On arrival at the Batu Caves we left the station and the first thing we saw was a green statue named Hanuman who was 50 feet tall and is a famous monkey god that is celebrated throughout the Hindu community. We arrived at the entrance to the caves and there was an enormous golden statue named Murugan, this is also a Hindu shrine and stands at an impressive 140 feet! We took one look at the endless stairs leading up to the caves and braced ourselves for the 272 steps ahead.

We had read a lot about the wild monkeys that roam around the area and Sonya was a bit nervous, especially after the last bunch we met back in Penang. With Sonya's fingers crossed that we wouldn't see too many of the blighters we headed up the steps. This plan failed miserably as they were absolutely everywhere and you couldn't avoid them. To make us even more wary we were stopped in our tracks by a group of girls screaming. We looked up to see what had happened and saw that one of the cheeky monkeys had snuck up and snatched a bottle of water right out of one of the girls hands.

When we reached the top there was a few places of worship and of course the odd stall, trying to sell us stuff that we neither wanted nor needed. We actually spent most of the time watching the baby monkeys as they were really cute and it was nice to watch them get up to mischief. The adults on the other hand were another story altogether as they just wanted some food, plain and simple. It was to be their lucky day because on the way back down we saw this man handing out bananas (which you're not supposed to do) We thought it was a pretty stupid idea and a few seconds later our theory was to be proved right when the monkeys started fighting over them.... loudly! It was total mayhem.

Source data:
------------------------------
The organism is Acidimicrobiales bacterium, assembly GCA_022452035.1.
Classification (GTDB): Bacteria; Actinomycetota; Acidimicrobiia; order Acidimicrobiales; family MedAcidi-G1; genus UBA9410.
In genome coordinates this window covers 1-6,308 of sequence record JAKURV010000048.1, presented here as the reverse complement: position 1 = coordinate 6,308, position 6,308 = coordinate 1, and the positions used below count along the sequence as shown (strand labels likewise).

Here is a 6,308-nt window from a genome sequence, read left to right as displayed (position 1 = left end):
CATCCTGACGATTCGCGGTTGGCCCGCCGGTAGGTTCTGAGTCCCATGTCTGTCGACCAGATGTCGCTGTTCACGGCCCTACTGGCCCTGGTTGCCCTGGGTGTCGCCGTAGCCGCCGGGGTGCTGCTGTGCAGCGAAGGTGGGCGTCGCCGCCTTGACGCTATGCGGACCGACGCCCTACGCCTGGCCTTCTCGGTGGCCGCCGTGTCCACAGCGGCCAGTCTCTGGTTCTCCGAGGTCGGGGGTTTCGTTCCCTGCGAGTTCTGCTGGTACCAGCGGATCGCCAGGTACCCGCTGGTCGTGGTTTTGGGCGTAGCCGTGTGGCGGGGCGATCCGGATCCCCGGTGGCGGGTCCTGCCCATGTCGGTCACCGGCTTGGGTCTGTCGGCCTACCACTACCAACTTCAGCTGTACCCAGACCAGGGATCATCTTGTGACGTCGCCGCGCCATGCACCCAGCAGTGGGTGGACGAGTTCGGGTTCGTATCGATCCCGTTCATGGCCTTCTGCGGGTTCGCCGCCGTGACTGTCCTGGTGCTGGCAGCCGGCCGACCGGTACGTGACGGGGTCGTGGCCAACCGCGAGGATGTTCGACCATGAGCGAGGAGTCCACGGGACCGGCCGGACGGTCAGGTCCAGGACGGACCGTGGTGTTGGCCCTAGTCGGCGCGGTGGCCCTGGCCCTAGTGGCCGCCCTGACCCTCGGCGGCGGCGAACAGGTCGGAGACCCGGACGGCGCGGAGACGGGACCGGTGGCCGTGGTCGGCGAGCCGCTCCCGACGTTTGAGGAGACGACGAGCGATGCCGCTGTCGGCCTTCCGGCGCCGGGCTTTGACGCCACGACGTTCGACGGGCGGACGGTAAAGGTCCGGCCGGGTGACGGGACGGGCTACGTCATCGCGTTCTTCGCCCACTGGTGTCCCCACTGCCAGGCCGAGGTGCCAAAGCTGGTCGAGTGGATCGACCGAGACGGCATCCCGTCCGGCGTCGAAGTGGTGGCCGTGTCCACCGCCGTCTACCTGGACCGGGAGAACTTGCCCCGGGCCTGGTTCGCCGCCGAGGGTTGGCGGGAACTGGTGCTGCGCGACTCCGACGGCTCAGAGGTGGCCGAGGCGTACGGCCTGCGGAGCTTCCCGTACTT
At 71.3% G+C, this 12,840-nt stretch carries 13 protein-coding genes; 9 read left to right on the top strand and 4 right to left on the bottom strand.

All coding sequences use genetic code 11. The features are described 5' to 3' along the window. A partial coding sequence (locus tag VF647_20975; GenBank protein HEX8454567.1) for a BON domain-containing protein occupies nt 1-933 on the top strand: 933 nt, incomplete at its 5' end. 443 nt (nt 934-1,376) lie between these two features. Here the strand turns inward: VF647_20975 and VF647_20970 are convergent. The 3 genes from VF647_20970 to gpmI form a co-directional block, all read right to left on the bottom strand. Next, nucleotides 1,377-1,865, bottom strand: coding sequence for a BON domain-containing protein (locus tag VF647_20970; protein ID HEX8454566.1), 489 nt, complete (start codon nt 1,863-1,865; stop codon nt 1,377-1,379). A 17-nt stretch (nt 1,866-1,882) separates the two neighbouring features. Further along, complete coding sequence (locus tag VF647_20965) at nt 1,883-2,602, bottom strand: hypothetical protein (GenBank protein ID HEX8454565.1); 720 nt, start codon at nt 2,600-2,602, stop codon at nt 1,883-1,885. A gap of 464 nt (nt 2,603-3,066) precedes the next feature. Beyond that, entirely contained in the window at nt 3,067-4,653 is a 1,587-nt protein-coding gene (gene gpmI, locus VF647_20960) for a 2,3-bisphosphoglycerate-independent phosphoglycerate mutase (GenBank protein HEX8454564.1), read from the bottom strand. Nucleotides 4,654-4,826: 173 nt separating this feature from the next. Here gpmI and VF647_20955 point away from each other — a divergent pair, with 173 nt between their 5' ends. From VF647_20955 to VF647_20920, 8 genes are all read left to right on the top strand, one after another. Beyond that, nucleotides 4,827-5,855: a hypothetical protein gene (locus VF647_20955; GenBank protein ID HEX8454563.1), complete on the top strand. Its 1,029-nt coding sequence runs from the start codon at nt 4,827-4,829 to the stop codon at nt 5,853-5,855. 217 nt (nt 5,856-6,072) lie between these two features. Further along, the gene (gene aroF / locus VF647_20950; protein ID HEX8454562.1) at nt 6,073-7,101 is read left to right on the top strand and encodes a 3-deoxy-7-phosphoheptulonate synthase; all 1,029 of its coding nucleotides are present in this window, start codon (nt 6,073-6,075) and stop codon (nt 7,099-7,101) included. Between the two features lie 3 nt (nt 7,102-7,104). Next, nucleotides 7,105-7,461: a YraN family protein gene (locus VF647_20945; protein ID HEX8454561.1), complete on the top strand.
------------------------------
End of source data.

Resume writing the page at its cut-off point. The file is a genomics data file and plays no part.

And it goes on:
The caves were a good place to visit but we found the statues and monkeys to be the most entertaining part of the trip. Although we didn't venture into the dark cave as it was closed it has to be said that we have seen better caves during our trip. However overall we both enjoyed it and would recommend it to other travellers.

We headed straight back into town to walk over to the Lake Gardens which sounded like an easy task but in the end it was more like walking through a concrete jungle! KL similar to Penang is not pedestrian friendly and some parts of the city do not have pavements or ways to cross the 4 or 8 lane highways.

After a substantial detour to find the entrance we had a short walk around the park before ending up at the National Museum. This was a place full of information and history of the country and we did find it interesting, however as we have visited lots of similar museums it is starting to feel like information overload. On a normal holiday we would have spent longer visiting but nevertheless we did enjoy our visit and with entry costing just 5MYR (approx. £1) it was a great way to spend a few hours.

Day 3 - City Forest